Alexander was completely non-verbal and knew no English when he left the orphanage.  It is common for children raised in an orphanage to have few to no verbal skills due to neglect and not having anyone spend time talking to them.  Alexander also has a repaired cleft lip and palate, which also often leads to verbal delay in children by itself without other contributing factors.  When Alexander first got home, he would communicate by grunting and pointing at things that he wanted.  We spoke to him primarily in English and used gestures of our own to help him learn the language, although we also used basic Bulgarian phrases.  We weren't sure how much Bulgarian he knew and understood.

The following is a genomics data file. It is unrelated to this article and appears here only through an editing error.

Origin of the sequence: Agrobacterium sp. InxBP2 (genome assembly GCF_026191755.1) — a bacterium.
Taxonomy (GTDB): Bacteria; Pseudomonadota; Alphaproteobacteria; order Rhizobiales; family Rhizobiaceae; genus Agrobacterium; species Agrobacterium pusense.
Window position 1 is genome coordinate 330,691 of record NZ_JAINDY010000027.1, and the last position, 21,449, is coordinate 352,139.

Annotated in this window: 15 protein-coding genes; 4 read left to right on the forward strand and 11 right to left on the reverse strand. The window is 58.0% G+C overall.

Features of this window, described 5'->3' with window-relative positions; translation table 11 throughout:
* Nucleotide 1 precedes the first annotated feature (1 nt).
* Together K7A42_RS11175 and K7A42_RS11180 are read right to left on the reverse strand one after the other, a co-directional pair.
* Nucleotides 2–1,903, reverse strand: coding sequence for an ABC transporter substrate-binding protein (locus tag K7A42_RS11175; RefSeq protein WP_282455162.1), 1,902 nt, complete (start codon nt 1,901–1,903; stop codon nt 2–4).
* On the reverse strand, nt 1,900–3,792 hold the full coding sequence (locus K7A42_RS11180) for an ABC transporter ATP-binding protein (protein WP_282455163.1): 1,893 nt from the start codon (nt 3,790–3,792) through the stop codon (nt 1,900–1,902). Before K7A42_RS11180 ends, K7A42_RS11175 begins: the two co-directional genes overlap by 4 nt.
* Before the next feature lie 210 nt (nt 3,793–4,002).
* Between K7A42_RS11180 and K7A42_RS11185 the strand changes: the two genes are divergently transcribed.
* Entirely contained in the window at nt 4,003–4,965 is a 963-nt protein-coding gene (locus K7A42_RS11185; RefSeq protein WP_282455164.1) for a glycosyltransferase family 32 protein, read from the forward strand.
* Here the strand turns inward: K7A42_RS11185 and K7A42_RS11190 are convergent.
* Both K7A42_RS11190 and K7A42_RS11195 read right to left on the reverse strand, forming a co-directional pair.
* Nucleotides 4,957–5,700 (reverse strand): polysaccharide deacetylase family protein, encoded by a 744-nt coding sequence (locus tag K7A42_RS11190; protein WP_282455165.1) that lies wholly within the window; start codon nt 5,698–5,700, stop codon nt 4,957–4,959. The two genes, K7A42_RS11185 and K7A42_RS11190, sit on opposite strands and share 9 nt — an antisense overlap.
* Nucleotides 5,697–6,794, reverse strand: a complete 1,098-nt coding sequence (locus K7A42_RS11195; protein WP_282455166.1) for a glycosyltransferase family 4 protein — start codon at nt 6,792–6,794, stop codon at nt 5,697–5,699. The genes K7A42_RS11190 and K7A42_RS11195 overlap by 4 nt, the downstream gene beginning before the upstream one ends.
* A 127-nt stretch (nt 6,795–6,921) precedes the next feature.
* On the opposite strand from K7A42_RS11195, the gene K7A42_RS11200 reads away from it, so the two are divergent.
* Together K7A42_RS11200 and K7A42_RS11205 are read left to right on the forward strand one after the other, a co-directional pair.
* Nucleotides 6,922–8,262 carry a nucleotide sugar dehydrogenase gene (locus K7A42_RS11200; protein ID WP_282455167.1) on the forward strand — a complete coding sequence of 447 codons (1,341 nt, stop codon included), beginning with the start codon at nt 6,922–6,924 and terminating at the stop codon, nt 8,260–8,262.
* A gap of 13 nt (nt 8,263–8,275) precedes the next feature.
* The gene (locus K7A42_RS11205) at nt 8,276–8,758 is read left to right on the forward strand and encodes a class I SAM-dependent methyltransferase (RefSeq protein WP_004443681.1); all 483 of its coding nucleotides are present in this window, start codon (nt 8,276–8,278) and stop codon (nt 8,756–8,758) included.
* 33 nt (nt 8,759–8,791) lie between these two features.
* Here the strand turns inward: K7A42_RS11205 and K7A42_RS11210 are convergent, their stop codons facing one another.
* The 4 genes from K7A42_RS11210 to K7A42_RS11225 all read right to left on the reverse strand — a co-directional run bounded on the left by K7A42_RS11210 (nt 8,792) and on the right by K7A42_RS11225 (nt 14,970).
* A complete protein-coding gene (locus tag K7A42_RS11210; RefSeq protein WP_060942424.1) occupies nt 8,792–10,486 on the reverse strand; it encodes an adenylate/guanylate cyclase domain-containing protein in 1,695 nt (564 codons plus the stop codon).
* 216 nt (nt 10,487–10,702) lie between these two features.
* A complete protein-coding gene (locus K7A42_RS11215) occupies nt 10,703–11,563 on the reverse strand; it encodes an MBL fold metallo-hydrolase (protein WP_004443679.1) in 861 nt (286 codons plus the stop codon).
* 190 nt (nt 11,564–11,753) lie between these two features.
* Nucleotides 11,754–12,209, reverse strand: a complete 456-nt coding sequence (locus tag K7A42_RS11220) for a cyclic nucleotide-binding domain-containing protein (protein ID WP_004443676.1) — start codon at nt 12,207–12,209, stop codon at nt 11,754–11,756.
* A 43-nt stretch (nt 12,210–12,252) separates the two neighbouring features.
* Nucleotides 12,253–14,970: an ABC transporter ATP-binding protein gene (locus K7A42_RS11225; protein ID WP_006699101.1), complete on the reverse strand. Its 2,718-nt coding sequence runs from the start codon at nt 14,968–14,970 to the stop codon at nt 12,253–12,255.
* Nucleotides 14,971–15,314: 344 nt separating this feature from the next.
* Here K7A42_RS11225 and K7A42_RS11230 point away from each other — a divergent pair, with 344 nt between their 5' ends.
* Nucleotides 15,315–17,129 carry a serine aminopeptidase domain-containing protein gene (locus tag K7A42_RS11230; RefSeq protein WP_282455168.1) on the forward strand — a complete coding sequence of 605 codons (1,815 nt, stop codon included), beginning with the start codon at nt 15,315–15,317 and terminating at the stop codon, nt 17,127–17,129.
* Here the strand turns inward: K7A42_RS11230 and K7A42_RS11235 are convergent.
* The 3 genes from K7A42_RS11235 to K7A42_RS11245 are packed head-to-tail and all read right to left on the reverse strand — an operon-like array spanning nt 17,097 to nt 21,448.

Now Alexander is beginning to use words to communicate in addition to his gestures and other vocalizations.  He speaks several words and understands many, many more English words and phrases.  He can follow verbal instructions that we give him, such as taking something to the other parent, getting something from a certain sibling, throwing something in the trash or putting his shoes on when we are getting ready to leave the house.  He is gaining other oral skills such as blowing out candles and spitting water in the tub, which help strengthen his mouth muscles and improve his abilities for pronunciation of words.  He has also recently started being able to sip liquids out of a straw, something he has not been able to do up until now due to the weakened muscles in his mouth from the cleft lip repair.

5. Play

When Alexander first came home, he did not play with toys or with his siblings.  He would simply carry items around or repetitively put items in and take them out of containers for most of his "play."